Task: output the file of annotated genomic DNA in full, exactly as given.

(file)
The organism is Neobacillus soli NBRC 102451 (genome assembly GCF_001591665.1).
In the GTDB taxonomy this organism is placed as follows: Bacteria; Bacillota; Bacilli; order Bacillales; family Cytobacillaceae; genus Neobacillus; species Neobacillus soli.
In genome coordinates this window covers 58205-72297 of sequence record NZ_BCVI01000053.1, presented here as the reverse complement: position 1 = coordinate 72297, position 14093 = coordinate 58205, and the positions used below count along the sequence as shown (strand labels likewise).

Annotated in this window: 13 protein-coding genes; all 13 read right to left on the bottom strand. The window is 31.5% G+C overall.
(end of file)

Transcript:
The organism is Neobacillus soli NBRC 102451 (genome assembly GCF_001591665.1).
In the GTDB taxonomy this organism is placed as follows: Bacteria; Bacillota; Bacilli; order Bacillales; family Cytobacillaceae; genus Neobacillus; species Neobacillus soli.
In genome coordinates this window covers 58205-72297 of sequence record NZ_BCVI01000053.1, presented here as the reverse complement: position 1 = coordinate 72297, position 14093 = coordinate 58205, and the positions used below count along the sequence as shown (strand labels likewise).

Annotated in this window: 13 protein-coding genes; all 13 read right to left on the bottom strand. The window is 31.5% G+C overall.